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Luis Quijano
Luis Quijano
Sr Fashion Student

Interview with Luis Quijano

Bacterial cellulose can be durable

Focusing on bold patterns and colour palettes, Luis Quijano, a student at the Liberty University in Lynchburg, Virginia, is successful in merging fashion with some unlikely counterparts - microbiology and mechanical engineering - to bring to life an idea that had long been only conceptualised: growing your own clothes. This senior fashion student has been working rigorously to create what he thinks could be the most innovative trend in fashion. Luis Quijano talks to Fibre2Fashion about using bacterial cellulose as a non-woven.

TT: Tell us about your journey so far.

My journey started with speaking about bacterial cellulose. Then I decided to explore growing the material and had the opportunity to go to Australia last summer for research. Recently, I finished my senior honor thesis, applied for the Fulbright scholarship to study in Australia, and am currently writing conference papers on bacterial cellulose. The last few years have been years of continual growth and change. I would never have expected to be in the position that I am in the field of bacterial cellulose, and am looking further to continuing research on this textile.

TT: How did you begin with growing your own clothes?

My journey with bacterial cellulose started while watching a Tedtalk show of Suzanne Lee describing how to grow one's clothes. The process seemed abstract to me and raised my interest. Thus, I researched bacterial cellulose and delivered an informative speech for my Liberty University forensics speech team during my sophomore undergraduate year.

TT: What is the kind of wear and tear the leather-like fabric you have developed can sustain?

Bacterial cellulose can actually be very durable. However, I do not believe anyone has tested out its wear and tear for clothing involved in everyday usage. I believe that for a marketplace, bacterial cellulose would still need to be refined to meet the needs.

What is the kind of wear and tear the leather-like fabric you have developed can sustain?
TT: Which materials have you used in the production of your home-grown clothes? Are those eco-friendly?

I have used white sugar, green tea, kombucha tea and distilled or boiled water as well as coconut oil, food colour and vinegar. In comparison to the status quo of how most textiles are produced, bacterial cellulose can be considered to be more eco-friendly.

TT: Do you intend to modify your manufacturing process in future? Please elaborate.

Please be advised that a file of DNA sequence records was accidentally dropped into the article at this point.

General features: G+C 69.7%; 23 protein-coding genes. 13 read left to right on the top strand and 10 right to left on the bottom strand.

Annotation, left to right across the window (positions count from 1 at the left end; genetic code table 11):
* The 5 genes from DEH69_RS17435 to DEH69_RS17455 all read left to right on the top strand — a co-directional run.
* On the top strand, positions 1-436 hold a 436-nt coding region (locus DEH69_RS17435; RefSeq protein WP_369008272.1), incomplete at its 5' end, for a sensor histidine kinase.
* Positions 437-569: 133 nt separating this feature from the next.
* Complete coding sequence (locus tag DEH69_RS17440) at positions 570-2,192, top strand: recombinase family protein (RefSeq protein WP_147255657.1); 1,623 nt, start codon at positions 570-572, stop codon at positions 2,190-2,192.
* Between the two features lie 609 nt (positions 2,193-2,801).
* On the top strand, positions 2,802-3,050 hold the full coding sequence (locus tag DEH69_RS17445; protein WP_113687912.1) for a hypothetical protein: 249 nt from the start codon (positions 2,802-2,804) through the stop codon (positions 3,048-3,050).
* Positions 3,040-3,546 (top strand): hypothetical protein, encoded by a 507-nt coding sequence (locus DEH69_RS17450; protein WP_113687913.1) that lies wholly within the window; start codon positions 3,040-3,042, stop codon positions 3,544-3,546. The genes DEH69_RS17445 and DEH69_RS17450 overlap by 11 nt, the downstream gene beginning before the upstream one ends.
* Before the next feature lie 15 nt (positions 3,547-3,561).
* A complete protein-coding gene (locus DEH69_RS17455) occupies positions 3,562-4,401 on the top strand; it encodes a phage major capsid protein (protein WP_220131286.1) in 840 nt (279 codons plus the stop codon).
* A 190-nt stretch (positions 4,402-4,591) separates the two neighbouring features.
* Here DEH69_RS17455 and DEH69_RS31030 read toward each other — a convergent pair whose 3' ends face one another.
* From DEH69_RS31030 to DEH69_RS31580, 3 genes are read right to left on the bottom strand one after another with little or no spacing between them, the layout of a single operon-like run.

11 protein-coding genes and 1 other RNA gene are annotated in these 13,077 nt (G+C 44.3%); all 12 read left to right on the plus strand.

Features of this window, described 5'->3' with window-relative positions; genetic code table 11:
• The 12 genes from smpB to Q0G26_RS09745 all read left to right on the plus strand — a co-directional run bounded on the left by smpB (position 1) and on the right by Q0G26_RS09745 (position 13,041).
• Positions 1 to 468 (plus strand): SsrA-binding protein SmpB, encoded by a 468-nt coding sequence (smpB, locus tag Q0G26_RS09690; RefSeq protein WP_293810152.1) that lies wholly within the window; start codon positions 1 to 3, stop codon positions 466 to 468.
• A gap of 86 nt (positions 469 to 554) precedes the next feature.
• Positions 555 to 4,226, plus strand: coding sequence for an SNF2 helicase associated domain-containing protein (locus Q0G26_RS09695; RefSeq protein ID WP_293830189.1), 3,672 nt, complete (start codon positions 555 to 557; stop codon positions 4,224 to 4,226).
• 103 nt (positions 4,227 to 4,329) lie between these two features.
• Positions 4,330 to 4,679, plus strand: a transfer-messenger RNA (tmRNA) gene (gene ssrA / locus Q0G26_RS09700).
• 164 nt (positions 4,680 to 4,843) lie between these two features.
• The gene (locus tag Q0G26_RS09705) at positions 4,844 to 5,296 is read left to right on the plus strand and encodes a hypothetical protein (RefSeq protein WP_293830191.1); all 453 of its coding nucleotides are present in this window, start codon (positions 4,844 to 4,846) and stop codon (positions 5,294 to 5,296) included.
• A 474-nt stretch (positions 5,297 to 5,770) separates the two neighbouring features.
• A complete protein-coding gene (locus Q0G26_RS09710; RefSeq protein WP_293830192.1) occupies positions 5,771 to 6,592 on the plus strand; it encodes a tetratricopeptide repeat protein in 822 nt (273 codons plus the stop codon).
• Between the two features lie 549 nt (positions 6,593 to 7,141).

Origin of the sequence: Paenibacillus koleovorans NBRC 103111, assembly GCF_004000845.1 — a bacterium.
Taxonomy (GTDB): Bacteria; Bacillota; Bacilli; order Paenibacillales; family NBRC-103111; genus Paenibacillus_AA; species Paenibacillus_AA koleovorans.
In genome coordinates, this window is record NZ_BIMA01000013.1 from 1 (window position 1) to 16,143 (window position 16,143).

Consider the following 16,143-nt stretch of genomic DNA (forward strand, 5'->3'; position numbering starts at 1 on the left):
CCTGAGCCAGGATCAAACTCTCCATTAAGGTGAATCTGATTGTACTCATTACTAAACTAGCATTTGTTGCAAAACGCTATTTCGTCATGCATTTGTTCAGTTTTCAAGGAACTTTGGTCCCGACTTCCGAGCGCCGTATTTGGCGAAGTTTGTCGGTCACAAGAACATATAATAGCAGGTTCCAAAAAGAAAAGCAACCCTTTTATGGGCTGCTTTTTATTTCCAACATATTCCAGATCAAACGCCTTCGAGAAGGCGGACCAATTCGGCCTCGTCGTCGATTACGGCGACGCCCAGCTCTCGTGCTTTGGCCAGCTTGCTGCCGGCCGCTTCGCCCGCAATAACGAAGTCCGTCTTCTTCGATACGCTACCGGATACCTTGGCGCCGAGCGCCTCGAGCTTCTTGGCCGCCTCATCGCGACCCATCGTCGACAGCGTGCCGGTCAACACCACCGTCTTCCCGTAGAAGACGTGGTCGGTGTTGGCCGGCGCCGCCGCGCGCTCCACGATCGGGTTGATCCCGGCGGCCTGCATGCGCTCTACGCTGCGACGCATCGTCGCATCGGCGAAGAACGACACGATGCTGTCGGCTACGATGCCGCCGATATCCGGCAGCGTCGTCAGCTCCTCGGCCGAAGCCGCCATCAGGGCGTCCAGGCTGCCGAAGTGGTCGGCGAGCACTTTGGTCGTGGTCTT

I intend to modify the manufacturing process by researching and utilising more efficient growing processes so that bacterial cellulose may be grown faster. In addition, I intend to explore methods of waterproofing bacterial cellulose.

TT: Tell us about the fabric variation in your home-grown clothing.

Each batch that one grows may consist of variations in thickness, colour and length depending on the size of the container and the ingredients used.

TT: What about colouring, detailing or ornamentation of the fabric? Will it be able to take all this?

Bacterial cellulose is very receptive to colours. In addition, detailing and ornamentation appears to be characteristics that bacterial cellulose can support. Sacha Laurin, founder and owner of Kombucha Couture, has utilised these various processes in creating elaborate garments from bacterial cellulose.

TT: How is the R&D taking place?

Some members within the International Textile and Apparel Association coming from Cornell University, Iowa State University and Hong Kong Polytechnic University have published a few articles on or created products using bacterial cellulose and fashion R&D.

In addition, the State Library of Queensland and the Queensland University of Technology (QUT) in Australia have a partnership in which they are actively looking at R&D.

Finally, at Liberty University I have been supported by the Center for Research and Scholarship as well as various academic departments, such as the Department of Family and Consumer Sciences and the Department of Biology and Chemistry, which have guided me in the research and my senior honour thesis with the title 'Embracing bacterial cellulose as a catalyst for sustainable fashion'. 

How is the R&D taking place?
TT: How economically viable and practical could this fabric be?

No official cost analyses have been done to figure out how much cost goes into the fabric per yard or meter. However, the potential of bacterial cellulose makes it economically viable and practical. It is most optimally grown at room temperature, meaning anyone can grow it in his home.

TT: Have you included sustainable aspects in your designs?

In my upcoming senior design collection that I will be presenting in April, I am planning to include in my designs sustainable aspects, such as bacterial cellulose, reversible wear, zero waste design and digital printing.

Published on: 04/04/2018

DISCLAIMER: All views and opinions expressed in this column are solely of the interviewee, and they do not reflect in any way the opinion of technicaltextile.net.


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